One of the pieces I found most interesting was by Jeff Colson. I mistook it for a big luscious trompe l’oeil painting, but it is actually a sculpture.  This video of him building it is worth a look.






Museum of Glass

Last week I made a day trip to Tacoma to visit the Museum of Glass. It’s in a striking 75,000 square foot building completed in 2002.  I had plans to walk across the adjacent Chihuly Bridge of Glass, but the museum’s demonstrations and exhibits were so engaging they filled all the time I had. Hopefully the walk can happen during another visit and on a warmer, drier day.


My time there started in the Jane Russell Hot Shop (no kidding, real name) where  glass technicians, called gaffers, conjure creations from molten glass. The demonstration alone was worth the trip. MOG has a robust artist-in-residence program and installation artist, Fred Wilson, was directing the creation of large tear-shaped pieces intended for inclusion in a piece similar to one of his earlier works, Drip Drop Plop.


Drip Drop Plop    2001


An exhibit of paintings, drawings and sculpture, Every Soil Bears Not Everything, by Joey Kirkpatrick and Flora C. Mace, is in the galleries. These 2 artists have worked collaboratively for more than 30 years using blown and cast glass, fabricated wood and bronze.




Brian Dettmer’s Intricate Work

While trolling Google Images for places where printed media and 3 dimensional art might intersect, I stumbled upon the work of Brian Dettmer.  According to Wikipedia, “as a student, Dettmer focused primarily on painting. When he began to work in a sign shop, his work began to explore the relationship between text, images, language, and codes, including paintings based on braille, Morse Code, and American Sign Language. He then began to make work by repeatedly pasting newspapers and book pages to canvas and tearing off pieces, leaving behind layered fragments. In 2000, Dettmer started to experiment by gluing and cutting into books, the medium for which he is now best known”.  These books are what most captured my imagination.


In 2014, he gave a TED Talk about his process:

An Influence

In 1985, my brother-in-law John gave me a copy of “Rhapsody” for Christmas. This beautiful book is a catalog of Jennifer Bartlett’s seminal work of the same name. The piece, comprised of hundreds of 12” x 12” painted metal tiles, was originally exhibited at the Paula Cooper Gallery in New York in 1976 and then again 30 years later, at the Museum of Modern Art.


1985 was coincidentally, the year I finished my graduate program in painting. When I received the book, I was chagrinned to realize that despite 3 intensive years of study, I had never come across her work. This was due no doubt, to my sloppy and somewhat random research skills. But, I also hold my professors responsible for thoroughly examining the work of her contemporaries, artists like Jim Dine, Robert Rauschenberg and Alex Katz, while failing even the slightest mention of someone referred to as “one of the most successful artists in the 1970s” by Klaus Ottmann, a curator at the Phillips Collection in Washington DC.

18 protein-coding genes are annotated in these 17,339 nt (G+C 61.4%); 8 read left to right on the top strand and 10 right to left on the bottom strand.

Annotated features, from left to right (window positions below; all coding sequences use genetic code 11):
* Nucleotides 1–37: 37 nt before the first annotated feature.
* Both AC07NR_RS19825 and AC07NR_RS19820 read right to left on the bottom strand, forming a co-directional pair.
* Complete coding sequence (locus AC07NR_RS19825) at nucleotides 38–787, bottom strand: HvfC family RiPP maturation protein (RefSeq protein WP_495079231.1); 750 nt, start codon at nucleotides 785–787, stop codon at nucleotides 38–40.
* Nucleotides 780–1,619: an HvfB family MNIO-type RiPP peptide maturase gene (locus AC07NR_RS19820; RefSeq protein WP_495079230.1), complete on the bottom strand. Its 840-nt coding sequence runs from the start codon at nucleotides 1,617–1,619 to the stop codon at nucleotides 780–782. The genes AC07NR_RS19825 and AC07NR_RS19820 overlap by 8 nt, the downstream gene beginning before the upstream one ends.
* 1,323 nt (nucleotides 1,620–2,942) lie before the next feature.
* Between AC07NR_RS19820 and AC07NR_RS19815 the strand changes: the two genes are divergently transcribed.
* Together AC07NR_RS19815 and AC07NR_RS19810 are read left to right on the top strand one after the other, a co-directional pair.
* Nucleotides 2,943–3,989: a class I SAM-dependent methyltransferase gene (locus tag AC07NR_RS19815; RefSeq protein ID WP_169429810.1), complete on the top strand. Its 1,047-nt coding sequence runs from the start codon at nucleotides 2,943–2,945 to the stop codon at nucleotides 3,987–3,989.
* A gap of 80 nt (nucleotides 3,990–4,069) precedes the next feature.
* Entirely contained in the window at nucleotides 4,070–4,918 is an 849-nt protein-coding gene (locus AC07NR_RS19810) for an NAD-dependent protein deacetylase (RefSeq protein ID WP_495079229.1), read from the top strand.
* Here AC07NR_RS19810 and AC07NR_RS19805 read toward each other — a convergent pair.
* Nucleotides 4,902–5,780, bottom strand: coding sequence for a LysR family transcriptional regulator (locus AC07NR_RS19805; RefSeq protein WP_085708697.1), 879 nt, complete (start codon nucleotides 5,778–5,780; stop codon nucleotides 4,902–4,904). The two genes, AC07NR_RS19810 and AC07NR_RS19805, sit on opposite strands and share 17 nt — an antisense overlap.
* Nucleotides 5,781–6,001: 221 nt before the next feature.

After I saw the images in “Rhapsody”, Bartlett immediately became and continues to be a major influence for me. I strongly relate to her inclination to combine many small elements to achieve a coherent whole. Additionally, her iconic “child-like” house motif as well as her garden images touch on the theme of domesticity – something I value deeply as content. In the late 1980s, while in New York, I saw drawings and painting from the garden series and found the work to be unforgettably luscious and painterly. She has been working for the better part of 50 years and a Google image search yields, I think,  a remarkably diverse and rich cross-section of what she has accomplished.


Art as Therapy and so Much More

I recently listened to a segment from one of my favorite podcasts, “To The Best of Our Knowledge” (Wisconsin Public Radio), and was touched to hear Alain de Botton’s beautifully articulated ideas on the topic of looking at art.

Even though the word “therapy” is in the title, his thinking about how we might relate to art is anything but clinical. I’ve seldom heard a more passionate or succinct description of the relationship between artist, art and viewer.

                                         E. Manet   Asparagus

Édouard Manet (French, 1832-1883). Bunch of Asparagus, 1880. Oil on canvas. 46 x 55 cm (18 1/16 x 21 5/8 in.). Wallraf-Richartz-Museum & Fondation Corboud, Köln